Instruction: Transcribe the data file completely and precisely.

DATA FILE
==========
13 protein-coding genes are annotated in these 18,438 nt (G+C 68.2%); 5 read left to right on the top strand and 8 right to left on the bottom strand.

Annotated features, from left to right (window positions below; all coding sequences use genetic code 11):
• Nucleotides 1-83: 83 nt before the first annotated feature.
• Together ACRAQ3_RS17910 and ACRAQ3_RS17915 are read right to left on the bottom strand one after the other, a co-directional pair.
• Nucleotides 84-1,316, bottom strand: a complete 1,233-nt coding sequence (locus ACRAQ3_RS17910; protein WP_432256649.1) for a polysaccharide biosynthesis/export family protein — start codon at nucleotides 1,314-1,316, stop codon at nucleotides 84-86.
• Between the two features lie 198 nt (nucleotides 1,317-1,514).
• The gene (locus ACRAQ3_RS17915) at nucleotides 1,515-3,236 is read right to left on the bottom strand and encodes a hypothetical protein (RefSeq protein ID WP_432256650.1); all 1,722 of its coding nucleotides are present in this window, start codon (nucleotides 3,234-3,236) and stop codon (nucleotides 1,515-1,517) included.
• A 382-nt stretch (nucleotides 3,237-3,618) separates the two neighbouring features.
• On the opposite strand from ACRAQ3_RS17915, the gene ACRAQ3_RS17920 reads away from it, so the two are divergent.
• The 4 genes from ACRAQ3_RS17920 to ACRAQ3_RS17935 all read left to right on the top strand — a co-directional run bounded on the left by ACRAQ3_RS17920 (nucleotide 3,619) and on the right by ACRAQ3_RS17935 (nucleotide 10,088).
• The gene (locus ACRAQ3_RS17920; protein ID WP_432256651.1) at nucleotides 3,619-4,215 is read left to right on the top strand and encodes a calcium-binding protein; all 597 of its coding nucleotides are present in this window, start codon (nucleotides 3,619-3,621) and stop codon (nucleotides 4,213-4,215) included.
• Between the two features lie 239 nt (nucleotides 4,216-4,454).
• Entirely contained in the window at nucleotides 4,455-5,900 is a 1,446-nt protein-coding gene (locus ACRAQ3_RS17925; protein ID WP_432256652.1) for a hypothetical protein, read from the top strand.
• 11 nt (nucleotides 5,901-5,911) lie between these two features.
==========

13 protein-coding genes are annotated in these 18,438 nt (G+C 68.2%); 5 read left to right on the top strand and 8 right to left on the bottom strand.

Annotated features, from left to right (window positions below; all coding sequences use genetic code 11):
• Nucleotides 1-83: 83 nt before the first annotated feature.
• Together ACRAQ3_RS17910 and ACRAQ3_RS17915 are read right to left on the bottom strand one after the other, a co-directional pair.
• Nucleotides 84-1,316, bottom strand: a complete 1,233-nt coding sequence (locus ACRAQ3_RS17910; protein WP_432256649.1) for a polysaccharide biosynthesis/export family protein — start codon at nucleotides 1,314-1,316, stop codon at nucleotides 84-86.
• Between the two features lie 198 nt (nucleotides 1,317-1,514).
• The gene (locus ACRAQ3_RS17915) at nucleotides 1,515-3,236 is read right to left on the bottom strand and encodes a hypothetical protein (RefSeq protein ID WP_432256650.1); all 1,722 of its coding nucleotides are present in this window, start codon (nucleotides 3,234-3,236) and stop codon (nucleotides 1,515-1,517) included.
• A 382-nt stretch (nucleotides 3,237-3,618) separates the two neighbouring features.
• On the opposite strand from ACRAQ3_RS17915, the gene ACRAQ3_RS17920 reads away from it, so the two are divergent.
• The 4 genes from ACRAQ3_RS17920 to ACRAQ3_RS17935 all read left to right on the top strand — a co-directional run bounded on the left by ACRAQ3_RS17920 (nucleotide 3,619) and on the right by ACRAQ3_RS17935 (nucleotide 10,088).
• The gene (locus ACRAQ3_RS17920; protein ID WP_432256651.1) at nucleotides 3,619-4,215 is read left to right on the top strand and encodes a calcium-binding protein; all 597 of its coding nucleotides are present in this window, start codon (nucleotides 3,619-3,621) and stop codon (nucleotides 4,213-4,215) included.
• Between the two features lie 239 nt (nucleotides 4,216-4,454).
• Entirely contained in the window at nucleotides 4,455-5,900 is a 1,446-nt protein-coding gene (locus ACRAQ3_RS17925; protein ID WP_432256652.1) for a hypothetical protein, read from the top strand.
• 11 nt (nucleotides 5,901-5,911) lie between these two features.